While desk workers said that being in an office helped keep them in the loop and build closer relationships with their peers and company executives, non-desk workers said they liked the variety and flexibility in their day.
Who’s got more job satisfaction, the desk worker or the non-desk worker? A new CareerBuilder survey finds both perks and pitfalls for both.
Members of the desk set are equally as happy as their non-desk counterparts with their current roles, the survey found, While desk workers said that being in an office helped keep them in the loop and build closer relationships with their peers and company executives, non-desk workers said they liked the variety and flexibility in their day. Nearly four-in-ten (38 percent) said they had no complaints about their work environment compared to 14 percent of desk workers.
Desk workers were more likely to report that they currently earn or are close to earning their desired salary (71 percent vs. 61 percent), while twice as many non-desk workers as desk setters reported earning less than $35,000 (40 percent vs. 20 percent).
But what’s money, they say, if you don’t have your health? Here, non-desk workers seem to have the edge. Nearly half (46 percent) of desk workers said they have gained weight in their current position compared to 30 percent of non-desk workers. Nearly six-in-ten categorize themselves as overweight compared to 51 percent of workers in non-desk jobs.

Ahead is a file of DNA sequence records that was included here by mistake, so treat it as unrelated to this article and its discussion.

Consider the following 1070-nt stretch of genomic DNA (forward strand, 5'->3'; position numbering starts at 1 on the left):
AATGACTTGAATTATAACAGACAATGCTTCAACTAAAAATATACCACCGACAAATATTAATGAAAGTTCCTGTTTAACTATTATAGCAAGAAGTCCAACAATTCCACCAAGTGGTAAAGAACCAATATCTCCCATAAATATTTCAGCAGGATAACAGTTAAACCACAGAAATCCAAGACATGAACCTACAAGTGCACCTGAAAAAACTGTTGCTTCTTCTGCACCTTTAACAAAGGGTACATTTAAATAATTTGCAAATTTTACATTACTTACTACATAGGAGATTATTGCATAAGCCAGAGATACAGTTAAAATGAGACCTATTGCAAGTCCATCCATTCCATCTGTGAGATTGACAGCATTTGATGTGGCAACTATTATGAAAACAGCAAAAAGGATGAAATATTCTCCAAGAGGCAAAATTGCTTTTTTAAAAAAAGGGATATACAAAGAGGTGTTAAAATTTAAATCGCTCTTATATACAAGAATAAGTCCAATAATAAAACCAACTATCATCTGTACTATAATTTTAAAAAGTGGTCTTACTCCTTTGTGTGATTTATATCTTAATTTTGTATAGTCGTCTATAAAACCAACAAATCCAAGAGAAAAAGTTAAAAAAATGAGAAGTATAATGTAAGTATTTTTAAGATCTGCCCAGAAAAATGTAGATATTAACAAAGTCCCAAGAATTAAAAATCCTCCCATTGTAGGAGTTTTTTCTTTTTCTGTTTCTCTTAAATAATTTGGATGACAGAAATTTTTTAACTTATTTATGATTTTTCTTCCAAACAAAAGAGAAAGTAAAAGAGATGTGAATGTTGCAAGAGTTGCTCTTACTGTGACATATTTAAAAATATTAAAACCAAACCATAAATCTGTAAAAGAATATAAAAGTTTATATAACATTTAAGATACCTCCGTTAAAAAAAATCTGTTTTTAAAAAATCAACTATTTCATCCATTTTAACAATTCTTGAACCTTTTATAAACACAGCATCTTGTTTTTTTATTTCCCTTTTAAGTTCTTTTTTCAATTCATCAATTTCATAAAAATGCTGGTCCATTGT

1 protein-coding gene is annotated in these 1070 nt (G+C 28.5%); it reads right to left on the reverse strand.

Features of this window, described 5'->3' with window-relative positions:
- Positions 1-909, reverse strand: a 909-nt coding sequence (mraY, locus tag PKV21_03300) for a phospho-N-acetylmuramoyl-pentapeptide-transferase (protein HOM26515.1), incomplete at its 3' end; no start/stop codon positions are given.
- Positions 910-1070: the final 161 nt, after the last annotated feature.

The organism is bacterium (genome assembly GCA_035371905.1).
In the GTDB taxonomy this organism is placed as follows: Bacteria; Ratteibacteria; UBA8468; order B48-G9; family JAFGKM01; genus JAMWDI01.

Desk and non-desk workers alike said they are likely to experience high stress levels at work (30 percent and 29 percent, respectively), the CareerBuilder survey found. But non-desk workers expressed a higher tendency toward burnout (61 percent vs. 57 percent of desk workers.
Desk and non-desk workers see much to like about their roles. More than half of desk workers appreciate the access to technology and the Internet (72 percent), having a non-physically demanding job (60 percent) and the structure of a routine (59 percent).
Non-desk workers most like the ability to stay physically active (68 percent), the variety in their workday (54 percent) and not being stuck in front of a computer all day (51 percent).
On the debit side, desk workers most dislike not being more physically active and staring at a computer all day (56 percent each), and being stuck inside (51 percent).
For non-desk-workers, the major disadvantages of their work environment are exhaustion from being on their feet all day (35 percent), being prone to injury or illness (24 percent) and less recognition for their efforts (17 percent).
Related story: What does job satisfaction mean to Millennials?
Donald Liebenson writes news and features for Millionaire Corner. He has been published in the Chicago Tribune, The Chicago Sun-Times, The Los Angeles Times, Fiscal Times, Entertainment Weekly, Huffington Post, and other outlets. He has also served as a marketing writer for Chicago-based Questar Entertainment and distributor Baker & Taylor.
A graduate of the University of Southern California, he is married with a college-age son. He also writes extensively about entertainment.